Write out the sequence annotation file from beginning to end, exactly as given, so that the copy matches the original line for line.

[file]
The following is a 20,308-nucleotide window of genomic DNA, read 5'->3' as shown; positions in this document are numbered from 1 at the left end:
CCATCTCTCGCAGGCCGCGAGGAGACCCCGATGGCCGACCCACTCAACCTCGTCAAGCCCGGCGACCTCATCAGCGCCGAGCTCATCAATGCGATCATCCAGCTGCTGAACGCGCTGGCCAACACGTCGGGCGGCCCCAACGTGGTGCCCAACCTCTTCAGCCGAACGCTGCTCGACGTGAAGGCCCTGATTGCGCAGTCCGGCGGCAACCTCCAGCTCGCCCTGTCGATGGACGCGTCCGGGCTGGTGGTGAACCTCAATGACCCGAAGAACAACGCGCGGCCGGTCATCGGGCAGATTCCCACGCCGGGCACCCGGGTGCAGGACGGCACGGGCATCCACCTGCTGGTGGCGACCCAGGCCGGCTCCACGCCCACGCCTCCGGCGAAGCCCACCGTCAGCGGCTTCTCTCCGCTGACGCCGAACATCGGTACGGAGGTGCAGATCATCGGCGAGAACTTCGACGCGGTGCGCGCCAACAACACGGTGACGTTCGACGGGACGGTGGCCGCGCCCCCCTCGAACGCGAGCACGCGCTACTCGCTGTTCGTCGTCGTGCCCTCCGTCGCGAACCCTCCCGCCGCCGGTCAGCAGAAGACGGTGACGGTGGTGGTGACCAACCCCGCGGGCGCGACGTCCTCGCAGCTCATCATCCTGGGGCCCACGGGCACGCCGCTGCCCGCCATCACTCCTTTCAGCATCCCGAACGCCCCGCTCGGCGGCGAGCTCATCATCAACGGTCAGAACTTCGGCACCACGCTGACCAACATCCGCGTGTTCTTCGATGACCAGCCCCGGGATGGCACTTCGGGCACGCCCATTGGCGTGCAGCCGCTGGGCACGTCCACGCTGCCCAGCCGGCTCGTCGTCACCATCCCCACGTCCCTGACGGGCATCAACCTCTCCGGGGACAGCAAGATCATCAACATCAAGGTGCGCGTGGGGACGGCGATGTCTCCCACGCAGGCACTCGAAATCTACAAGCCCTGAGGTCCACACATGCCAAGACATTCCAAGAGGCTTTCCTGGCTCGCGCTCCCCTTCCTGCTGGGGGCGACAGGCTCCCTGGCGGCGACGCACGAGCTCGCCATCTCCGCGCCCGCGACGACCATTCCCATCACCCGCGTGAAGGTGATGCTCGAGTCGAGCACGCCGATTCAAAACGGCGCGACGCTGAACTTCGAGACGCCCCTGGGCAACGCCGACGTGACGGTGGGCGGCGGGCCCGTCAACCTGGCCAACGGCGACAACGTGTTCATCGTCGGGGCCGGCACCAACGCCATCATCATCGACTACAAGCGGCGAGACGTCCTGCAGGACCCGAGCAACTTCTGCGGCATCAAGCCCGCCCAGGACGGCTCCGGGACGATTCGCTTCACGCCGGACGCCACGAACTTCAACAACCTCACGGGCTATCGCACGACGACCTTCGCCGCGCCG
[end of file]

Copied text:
The following is a 20,308-nucleotide window of genomic DNA, read 5'->3' as shown; positions in this document are numbered from 1 at the left end:
CCATCTCTCGCAGGCCGCGAGGAGACCCCGATGGCCGACCCACTCAACCTCGTCAAGCCCGGCGACCTCATCAGCGCCGAGCTCATCAATGCGATCATCCAGCTGCTGAACGCGCTGGCCAACACGTCGGGCGGCCCCAACGTGGTGCCCAACCTCTTCAGCCGAACGCTGCTCGACGTGAAGGCCCTGATTGCGCAGTCCGGCGGCAACCTCCAGCTCGCCCTGTCGATGGACGCGTCCGGGCTGGTGGTGAACCTCAATGACCCGAAGAACAACGCGCGGCCGGTCATCGGGCAGATTCCCACGCCGGGCACCCGGGTGCAGGACGGCACGGGCATCCACCTGCTGGTGGCGACCCAGGCCGGCTCCACGCCCACGCCTCCGGCGAAGCCCACCGTCAGCGGCTTCTCTCCGCTGACGCCGAACATCGGTACGGAGGTGCAGATCATCGGCGAGAACTTCGACGCGGTGCGCGCCAACAACACGGTGACGTTCGACGGGACGGTGGCCGCGCCCCCCTCGAACGCGAGCACGCGCTACTCGCTGTTCGTCGTCGTGCCCTCCGTCGCGAACCCTCCCGCCGCCGGTCAGCAGAAGACGGTGACGGTGGTGGTGACCAACCCCGCGGGCGCGACGTCCTCGCAGCTCATCATCCTGGGGCCCACGGGCACGCCGCTGCCCGCCATCACTCCTTTCAGCATCCCGAACGCCCCGCTCGGCGGCGAGCTCATCATCAACGGTCAGAACTTCGGCACCACGCTGACCAACATCCGCGTGTTCTTCGATGACCAGCCCCGGGATGGCACTTCGGGCACGCCCATTGGCGTGCAGCCGCTGGGCACGTCCACGCTGCCCAGCCGGCTCGTCGTCACCATCCCCACGTCCCTGACGGGCATCAACCTCTCCGGGGACAGCAAGATCATCAACATCAAGGTGCGCGTGGGGACGGCGATGTCTCCCACGCAGGCACTCGAAATCTACAAGCCCTGAGGTCCACACATGCCAAGACATTCCAAGAGGCTTTCCTGGCTCGCGCTCCCCTTCCTGCTGGGGGCGACAGGCTCCCTGGCGGCGACGCACGAGCTCGCCATCTCCGCGCCCGCGACGACCATTCCCATCACCCGCGTGAAGGTGATGCTCGAGTCGAGCACGCCGATTCAAAACGGCGCGACGCTGAACTTCGAGACGCCCCTGGGCAACGCCGACGTGACGGTGGGCGGCGGGCCCGTCAACCTGGCCAACGGCGACAACGTGTTCATCGTCGGGGCCGGCACCAACGCCATCATCATCGACTACAAGCGGCGAGACGTCCTGCAGGACCCGAGCAACTTCTGCGGCATCAAGCCCGCCCAGGACGGCTCCGGGACGATTCGCTTCACGCCGGACGCCACGAACTTCAACAACCTCACGGGCTATCGCACGACGACCTTCGCCGCGCCG